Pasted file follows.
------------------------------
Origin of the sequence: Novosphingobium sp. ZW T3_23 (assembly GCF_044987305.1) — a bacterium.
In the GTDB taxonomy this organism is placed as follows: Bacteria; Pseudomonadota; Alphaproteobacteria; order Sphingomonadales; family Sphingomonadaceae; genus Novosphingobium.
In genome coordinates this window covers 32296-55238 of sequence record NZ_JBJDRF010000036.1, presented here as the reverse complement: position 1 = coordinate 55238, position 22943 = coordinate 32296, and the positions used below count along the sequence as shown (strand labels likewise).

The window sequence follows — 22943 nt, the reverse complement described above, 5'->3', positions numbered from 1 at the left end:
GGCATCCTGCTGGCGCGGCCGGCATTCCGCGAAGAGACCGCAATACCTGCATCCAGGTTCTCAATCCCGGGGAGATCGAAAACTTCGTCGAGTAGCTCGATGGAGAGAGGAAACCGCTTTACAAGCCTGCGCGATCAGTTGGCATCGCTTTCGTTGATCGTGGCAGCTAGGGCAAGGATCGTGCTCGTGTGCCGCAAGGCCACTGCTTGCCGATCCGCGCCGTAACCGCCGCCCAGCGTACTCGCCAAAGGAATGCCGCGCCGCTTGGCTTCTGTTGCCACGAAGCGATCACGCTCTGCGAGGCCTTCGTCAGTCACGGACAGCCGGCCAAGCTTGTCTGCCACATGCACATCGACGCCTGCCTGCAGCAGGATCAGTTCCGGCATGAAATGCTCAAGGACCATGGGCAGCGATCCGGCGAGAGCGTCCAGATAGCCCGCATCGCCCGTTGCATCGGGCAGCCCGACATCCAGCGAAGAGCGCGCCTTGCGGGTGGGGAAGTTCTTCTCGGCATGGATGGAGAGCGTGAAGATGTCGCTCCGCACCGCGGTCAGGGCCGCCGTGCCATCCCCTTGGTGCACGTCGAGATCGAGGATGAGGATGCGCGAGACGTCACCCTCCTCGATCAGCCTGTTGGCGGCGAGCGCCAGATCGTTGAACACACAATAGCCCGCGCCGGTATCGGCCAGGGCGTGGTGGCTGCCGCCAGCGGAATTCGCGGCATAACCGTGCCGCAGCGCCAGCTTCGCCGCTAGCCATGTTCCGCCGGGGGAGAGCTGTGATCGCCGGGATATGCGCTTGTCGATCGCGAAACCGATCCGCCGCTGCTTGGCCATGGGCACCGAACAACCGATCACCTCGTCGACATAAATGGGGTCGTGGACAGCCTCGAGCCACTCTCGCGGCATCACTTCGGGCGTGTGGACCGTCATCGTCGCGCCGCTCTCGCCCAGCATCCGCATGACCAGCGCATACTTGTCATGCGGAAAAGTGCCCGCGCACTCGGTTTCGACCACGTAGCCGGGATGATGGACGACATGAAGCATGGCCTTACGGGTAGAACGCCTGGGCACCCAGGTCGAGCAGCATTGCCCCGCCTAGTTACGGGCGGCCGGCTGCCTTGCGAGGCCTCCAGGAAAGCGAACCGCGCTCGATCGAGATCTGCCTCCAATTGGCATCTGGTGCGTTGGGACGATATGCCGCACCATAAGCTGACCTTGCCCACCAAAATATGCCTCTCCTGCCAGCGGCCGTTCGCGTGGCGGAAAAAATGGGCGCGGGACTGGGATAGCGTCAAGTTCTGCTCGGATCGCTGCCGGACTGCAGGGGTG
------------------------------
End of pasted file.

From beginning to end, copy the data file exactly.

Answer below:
Origin of the sequence: Novosphingobium sp. ZW T3_23 (assembly GCF_044987305.1) — a bacterium.
In the GTDB taxonomy this organism is placed as follows: Bacteria; Pseudomonadota; Alphaproteobacteria; order Sphingomonadales; family Sphingomonadaceae; genus Novosphingobium.
In genome coordinates this window covers 32296-55238 of sequence record NZ_JBJDRF010000036.1, presented here as the reverse complement: position 1 = coordinate 55238, position 22943 = coordinate 32296, and the positions used below count along the sequence as shown (strand labels likewise).

The window sequence follows — 22943 nt, the reverse complement described above, 5'->3', positions numbered from 1 at the left end:
GGCATCCTGCTGGCGCGGCCGGCATTCCGCGAAGAGACCGCAATACCTGCATCCAGGTTCTCAATCCCGGGGAGATCGAAAACTTCGTCGAGTAGCTCGATGGAGAGAGGAAACCGCTTTACAAGCCTGCGCGATCAGTTGGCATCGCTTTCGTTGATCGTGGCAGCTAGGGCAAGGATCGTGCTCGTGTGCCGCAAGGCCACTGCTTGCCGATCCGCGCCGTAACCGCCGCCCAGCGTACTCGCCAAAGGAATGCCGCGCCGCTTGGCTTCTGTTGCCACGAAGCGATCACGCTCTGCGAGGCCTTCGTCAGTCACGGACAGCCGGCCAAGCTTGTCTGCCACATGCACATCGACGCCTGCCTGCAGCAGGATCAGTTCCGGCATGAAATGCTCAAGGACCATGGGCAGCGATCCGGCGAGAGCGTCCAGATAGCCCGCATCGCCCGTTGCATCGGGCAGCCCGACATCCAGCGAAGAGCGCGCCTTGCGGGTGGGGAAGTTCTTCTCGGCATGGATGGAGAGCGTGAAGATGTCGCTCCGCACCGCGGTCAGGGCCGCCGTGCCATCCCCTTGGTGCACGTCGAGATCGAGGATGAGGATGCGCGAGACGTCACCCTCCTCGATCAGCCTGTTGGCGGCGAGCGCCAGATCGTTGAACACACAATAGCCCGCGCCGGTATCGGCCAGGGCGTGGTGGCTGCCGCCAGCGGAATTCGCGGCATAACCGTGCCGCAGCGCCAGCTTCGCCGCTAGCCATGTTCCGCCGGGGGAGAGCTGTGATCGCCGGGATATGCGCTTGTCGATCGCGAAACCGATCCGCCGCTGCTTGGCCATGGGCACCGAACAACCGATCACCTCGTCGACATAAATGGGGTCGTGGACAGCCTCGAGCCACTCTCGCGGCATCACTTCGGGCGTGTGGACCGTCATCGTCGCGCCGCTCTCGCCCAGCATCCGCATGACCAGCGCATACTTGTCATGCGGAAAAGTGCCCGCGCACTCGGTTTCGACCACGTAGCCGGGATGATGGACGACATGAAGCATGGCCTTACGGGTAGAACGCCTGGGCACCCAGGTCGAGCAGCATTGCCCCGCCTAGTTACGGGCGGCCGGCTGCCTTGCGAGGCCTCCAGGAAAGCGAACCGCGCTCGATCGAGATCTGCCTCCAATTGGCATCTGGTGCGTTGGGACGATATGCCGCACCATAAGCTGACCTTGCCCACCAAAATATGCCTCTCCTGCCAGCGGCCGTTCGCGTGGCGGAAAAAATGGGCGCGGGACTGGGATAGCGTCAAGTTCTGCTCGGATCGCTGCCGGACTGCAGGGGTG